The RWAust conference always kicks off with a costume cocktail party on the Friday, and it’s always good fun. When I first joined RWAust it was a quieter, more formal event and was billed as “Meet the Authors.” The authors, of which there were generally only a handful — self-publishing wasn’t a thing back then — all dressed up and looked very glam and, being from all parts of Australia, were all glad to catch up with each other for their annual catch-up. The non authors milled around generally being shy and not meeting the authors, but meeting other people.
Then one year the conference was being held in a lovely old historic hotel in Melbourne, and we decided to make the cocktail party a costume event, with “Retro” being the theme. There were a few wails from people saying they didn’t like costume, but I convinced a pile of them to buy feather boas — which they did. And quite a few people dressed up in retro outfits, quite a few in fabulous 1920’s outfits, some in elegant Regency and Victorian-era dresses, and some in brilliant 1950’s ones. And what a change that made to the atmosphere.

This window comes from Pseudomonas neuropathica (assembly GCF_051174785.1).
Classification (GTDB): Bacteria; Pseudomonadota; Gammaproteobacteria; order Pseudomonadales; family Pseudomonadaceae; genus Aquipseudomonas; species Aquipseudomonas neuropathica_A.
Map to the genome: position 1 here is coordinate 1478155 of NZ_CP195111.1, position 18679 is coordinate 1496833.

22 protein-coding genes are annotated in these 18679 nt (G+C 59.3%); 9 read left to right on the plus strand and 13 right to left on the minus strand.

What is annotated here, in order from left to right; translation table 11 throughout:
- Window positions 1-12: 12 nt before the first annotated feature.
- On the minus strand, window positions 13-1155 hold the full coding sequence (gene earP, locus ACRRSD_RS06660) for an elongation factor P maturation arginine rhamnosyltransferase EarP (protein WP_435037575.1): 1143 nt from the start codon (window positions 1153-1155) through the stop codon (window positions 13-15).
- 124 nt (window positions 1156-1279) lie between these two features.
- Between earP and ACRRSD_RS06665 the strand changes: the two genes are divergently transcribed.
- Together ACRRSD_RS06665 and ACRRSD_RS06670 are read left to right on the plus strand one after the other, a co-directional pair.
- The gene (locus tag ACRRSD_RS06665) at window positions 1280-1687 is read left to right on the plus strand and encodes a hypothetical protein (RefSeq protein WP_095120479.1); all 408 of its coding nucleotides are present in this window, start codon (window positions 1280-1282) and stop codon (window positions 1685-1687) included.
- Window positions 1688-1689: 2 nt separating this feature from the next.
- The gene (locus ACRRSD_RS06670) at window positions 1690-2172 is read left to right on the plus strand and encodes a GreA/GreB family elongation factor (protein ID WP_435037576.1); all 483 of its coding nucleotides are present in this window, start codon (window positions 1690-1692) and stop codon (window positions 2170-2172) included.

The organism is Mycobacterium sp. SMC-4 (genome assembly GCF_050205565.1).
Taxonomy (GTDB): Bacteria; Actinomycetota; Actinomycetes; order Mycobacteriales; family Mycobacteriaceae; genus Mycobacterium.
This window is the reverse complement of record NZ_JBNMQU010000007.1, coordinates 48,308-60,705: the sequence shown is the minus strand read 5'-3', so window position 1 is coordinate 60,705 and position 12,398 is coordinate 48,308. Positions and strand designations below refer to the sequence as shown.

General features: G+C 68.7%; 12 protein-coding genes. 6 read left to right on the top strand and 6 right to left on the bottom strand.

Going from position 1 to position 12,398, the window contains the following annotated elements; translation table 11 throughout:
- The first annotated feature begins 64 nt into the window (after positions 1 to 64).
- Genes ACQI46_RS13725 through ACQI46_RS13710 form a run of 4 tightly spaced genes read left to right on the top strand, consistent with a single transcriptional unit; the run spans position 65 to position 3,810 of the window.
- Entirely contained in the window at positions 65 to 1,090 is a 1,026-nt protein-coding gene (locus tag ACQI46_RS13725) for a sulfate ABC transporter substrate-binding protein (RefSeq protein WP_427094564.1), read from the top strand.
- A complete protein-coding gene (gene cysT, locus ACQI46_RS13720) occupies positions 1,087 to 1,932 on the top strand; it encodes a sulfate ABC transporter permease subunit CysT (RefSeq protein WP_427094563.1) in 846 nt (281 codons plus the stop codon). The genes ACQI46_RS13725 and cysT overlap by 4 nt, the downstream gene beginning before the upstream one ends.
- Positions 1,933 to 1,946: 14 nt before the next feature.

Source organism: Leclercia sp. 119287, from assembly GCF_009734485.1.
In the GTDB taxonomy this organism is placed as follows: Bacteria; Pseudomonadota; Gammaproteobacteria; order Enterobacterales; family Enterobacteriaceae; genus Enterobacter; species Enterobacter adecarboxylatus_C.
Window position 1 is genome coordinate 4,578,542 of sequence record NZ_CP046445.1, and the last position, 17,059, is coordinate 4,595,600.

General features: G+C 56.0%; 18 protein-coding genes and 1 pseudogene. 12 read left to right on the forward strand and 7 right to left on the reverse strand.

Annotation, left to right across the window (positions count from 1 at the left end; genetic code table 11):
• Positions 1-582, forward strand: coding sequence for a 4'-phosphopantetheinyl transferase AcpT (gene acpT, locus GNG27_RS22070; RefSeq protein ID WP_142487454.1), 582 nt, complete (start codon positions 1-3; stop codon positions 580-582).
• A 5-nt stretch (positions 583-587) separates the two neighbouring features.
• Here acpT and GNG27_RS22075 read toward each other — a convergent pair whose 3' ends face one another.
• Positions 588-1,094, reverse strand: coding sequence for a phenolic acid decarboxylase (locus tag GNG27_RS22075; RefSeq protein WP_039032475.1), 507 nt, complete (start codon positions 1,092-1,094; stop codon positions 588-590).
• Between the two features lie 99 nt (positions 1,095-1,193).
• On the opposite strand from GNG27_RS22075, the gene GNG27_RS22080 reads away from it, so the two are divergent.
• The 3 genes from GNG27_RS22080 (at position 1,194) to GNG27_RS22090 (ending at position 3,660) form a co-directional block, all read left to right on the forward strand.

The various costumes made for a great ice-breaker — people were exclaiming over them and happily talking to complete strangers, and after that, we never looked back. And these days with so much succesful self-publishing by so many people, the number of published authors in the organization has exploded. Each year there's a theme, and this year the theme was "Glitter." Here I am with my friend author Alison Reynolds, who ran a workshop on Writing Epistolary Novels. I'm the one in the headdress.
I always dress up silly. In my teaching days I used to run the drama cupboard with another teacher and lost my self-consciousness about being in costume and, having pushed people into buying feather boas, I now wear a boa in some fashion most years — generally winding it around my head, or onto a hat. This year so many people wore glittery outfits it was dazzling. (You can see some past costumes on my own blog here and I'll put more costume photos on that blog in a few days.)
The conference proper was quite stimulating, with several excellent keynote speeches, then breakout workshops for the rest of the day — these are the real meat in the conference, with workshops about craft-of-writing, business, e-publishing, and more.